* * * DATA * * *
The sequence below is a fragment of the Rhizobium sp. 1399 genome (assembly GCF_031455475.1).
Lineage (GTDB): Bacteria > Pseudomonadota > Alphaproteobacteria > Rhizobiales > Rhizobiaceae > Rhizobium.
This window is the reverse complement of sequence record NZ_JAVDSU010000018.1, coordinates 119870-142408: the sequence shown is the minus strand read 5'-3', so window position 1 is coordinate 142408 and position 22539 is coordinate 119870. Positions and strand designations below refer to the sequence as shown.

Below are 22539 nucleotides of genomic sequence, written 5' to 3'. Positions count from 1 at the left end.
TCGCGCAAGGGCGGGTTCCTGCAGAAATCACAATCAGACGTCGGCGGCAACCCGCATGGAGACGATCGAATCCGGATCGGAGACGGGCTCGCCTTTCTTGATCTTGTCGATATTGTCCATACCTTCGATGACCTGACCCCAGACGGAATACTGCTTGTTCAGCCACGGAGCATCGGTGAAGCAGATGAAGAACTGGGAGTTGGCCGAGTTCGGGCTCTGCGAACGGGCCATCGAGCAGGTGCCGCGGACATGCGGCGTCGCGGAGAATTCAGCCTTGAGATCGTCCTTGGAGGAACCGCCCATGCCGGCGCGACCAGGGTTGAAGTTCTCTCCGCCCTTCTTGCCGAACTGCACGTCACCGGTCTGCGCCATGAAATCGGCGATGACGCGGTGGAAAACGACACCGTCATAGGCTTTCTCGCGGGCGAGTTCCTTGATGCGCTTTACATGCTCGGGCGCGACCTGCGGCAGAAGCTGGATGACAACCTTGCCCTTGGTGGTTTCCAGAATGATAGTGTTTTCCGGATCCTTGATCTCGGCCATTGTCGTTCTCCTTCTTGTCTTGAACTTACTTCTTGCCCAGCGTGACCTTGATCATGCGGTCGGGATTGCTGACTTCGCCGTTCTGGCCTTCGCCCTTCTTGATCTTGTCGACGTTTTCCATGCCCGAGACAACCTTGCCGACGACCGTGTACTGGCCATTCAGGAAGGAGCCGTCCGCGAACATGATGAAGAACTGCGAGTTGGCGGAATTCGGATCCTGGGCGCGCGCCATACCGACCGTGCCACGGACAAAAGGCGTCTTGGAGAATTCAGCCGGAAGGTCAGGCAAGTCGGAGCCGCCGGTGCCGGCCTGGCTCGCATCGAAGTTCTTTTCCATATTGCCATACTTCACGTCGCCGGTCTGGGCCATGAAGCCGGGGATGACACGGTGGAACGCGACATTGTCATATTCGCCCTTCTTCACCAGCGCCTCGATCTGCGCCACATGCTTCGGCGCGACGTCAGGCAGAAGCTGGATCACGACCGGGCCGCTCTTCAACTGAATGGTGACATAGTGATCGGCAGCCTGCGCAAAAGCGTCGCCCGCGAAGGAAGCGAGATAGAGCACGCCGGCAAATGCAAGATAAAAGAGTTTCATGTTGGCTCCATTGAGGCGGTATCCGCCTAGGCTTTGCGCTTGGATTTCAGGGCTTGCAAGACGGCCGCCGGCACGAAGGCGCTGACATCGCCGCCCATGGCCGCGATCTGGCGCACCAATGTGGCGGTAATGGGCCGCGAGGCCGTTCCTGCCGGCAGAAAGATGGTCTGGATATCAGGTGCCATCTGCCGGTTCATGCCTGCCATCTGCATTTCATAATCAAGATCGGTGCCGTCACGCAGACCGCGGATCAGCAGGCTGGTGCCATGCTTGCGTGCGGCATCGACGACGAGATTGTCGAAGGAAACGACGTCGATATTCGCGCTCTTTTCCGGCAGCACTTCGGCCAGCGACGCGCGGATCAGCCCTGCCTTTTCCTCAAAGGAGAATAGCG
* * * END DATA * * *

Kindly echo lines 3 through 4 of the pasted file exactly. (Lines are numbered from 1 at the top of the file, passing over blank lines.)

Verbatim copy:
This window is the reverse complement of sequence record NZ_JAVDSU010000018.1, coordinates 119870-142408: the sequence shown is the minus strand read 5'-3', so window position 1 is coordinate 142408 and position 22539 is coordinate 119870. Positions and strand designations below refer to the sequence as shown.

Below are 22539 nucleotides of genomic sequence, written 5' to 3'. Positions count from 1 at the left end.